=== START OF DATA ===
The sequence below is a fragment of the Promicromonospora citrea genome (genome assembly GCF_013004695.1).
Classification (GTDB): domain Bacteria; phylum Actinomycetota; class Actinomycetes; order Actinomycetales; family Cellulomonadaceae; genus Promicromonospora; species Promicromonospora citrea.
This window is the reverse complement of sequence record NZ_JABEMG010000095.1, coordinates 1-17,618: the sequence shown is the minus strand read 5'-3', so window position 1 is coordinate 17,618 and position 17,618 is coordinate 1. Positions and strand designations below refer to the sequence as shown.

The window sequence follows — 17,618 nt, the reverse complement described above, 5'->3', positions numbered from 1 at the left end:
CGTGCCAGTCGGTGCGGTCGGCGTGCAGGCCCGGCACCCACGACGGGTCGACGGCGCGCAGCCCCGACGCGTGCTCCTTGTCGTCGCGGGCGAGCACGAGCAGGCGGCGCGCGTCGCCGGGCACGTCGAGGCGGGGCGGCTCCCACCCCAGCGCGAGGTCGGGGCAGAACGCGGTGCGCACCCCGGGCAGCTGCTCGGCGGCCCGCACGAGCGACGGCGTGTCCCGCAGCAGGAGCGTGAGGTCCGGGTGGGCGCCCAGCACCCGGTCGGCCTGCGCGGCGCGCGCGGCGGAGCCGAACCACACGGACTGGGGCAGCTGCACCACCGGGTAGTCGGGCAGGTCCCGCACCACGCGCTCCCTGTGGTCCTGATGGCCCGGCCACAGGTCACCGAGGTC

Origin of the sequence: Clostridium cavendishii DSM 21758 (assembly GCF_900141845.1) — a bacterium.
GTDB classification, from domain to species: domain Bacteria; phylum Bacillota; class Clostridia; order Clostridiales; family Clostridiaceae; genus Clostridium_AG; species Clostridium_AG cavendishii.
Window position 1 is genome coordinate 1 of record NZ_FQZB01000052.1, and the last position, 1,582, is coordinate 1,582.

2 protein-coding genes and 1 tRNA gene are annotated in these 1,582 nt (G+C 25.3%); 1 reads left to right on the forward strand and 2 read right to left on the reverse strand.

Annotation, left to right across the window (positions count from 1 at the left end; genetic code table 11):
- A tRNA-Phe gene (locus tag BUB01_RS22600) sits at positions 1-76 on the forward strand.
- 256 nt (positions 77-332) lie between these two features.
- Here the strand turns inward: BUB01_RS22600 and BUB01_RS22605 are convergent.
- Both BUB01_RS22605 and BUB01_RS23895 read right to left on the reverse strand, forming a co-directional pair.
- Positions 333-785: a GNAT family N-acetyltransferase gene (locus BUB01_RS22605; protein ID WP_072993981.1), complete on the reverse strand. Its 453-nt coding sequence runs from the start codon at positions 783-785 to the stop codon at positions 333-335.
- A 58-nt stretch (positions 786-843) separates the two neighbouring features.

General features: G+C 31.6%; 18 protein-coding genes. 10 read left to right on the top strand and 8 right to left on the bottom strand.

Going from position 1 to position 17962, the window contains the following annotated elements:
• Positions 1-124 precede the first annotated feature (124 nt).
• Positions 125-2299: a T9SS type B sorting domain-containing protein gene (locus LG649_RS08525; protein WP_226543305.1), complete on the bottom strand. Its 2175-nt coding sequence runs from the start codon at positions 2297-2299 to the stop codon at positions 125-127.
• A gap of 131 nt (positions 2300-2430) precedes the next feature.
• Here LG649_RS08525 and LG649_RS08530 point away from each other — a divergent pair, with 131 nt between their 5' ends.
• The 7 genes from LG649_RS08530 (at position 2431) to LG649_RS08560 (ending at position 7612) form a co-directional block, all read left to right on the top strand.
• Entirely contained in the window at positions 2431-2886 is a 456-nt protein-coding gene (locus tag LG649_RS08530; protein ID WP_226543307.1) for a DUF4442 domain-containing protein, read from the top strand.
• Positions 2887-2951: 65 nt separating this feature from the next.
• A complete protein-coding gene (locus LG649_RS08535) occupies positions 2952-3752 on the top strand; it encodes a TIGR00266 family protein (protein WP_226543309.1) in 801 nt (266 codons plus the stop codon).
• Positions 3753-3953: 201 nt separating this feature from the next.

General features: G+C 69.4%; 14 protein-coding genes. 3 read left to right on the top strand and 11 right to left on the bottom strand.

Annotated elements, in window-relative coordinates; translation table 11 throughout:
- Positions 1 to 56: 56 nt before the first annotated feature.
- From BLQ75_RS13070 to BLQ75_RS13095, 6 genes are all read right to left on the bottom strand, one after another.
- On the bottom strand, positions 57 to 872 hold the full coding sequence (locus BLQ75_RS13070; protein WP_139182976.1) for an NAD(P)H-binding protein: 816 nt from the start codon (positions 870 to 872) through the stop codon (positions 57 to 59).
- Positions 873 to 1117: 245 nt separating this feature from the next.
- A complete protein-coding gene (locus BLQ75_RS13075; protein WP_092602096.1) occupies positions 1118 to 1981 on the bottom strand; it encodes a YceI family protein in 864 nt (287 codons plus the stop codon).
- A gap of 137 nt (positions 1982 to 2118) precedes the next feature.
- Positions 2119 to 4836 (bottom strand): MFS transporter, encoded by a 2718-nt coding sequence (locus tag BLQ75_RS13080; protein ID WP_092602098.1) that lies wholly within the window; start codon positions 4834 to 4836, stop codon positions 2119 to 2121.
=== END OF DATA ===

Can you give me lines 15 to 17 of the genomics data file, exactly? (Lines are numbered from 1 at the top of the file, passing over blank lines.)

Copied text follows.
- Positions 333-785: a GNAT family N-acetyltransferase gene (locus BUB01_RS22605; protein ID WP_072993981.1), complete on the reverse strand. Its 453-nt coding sequence runs from the start codon at positions 783-785 to the stop codon at positions 333-335.
- A 58-nt stretch (positions 786-843) separates the two neighbouring features.

General features: G+C 31.6%; 18 protein-coding genes. 10 read left to right on the top strand and 8 right to left on the bottom strand.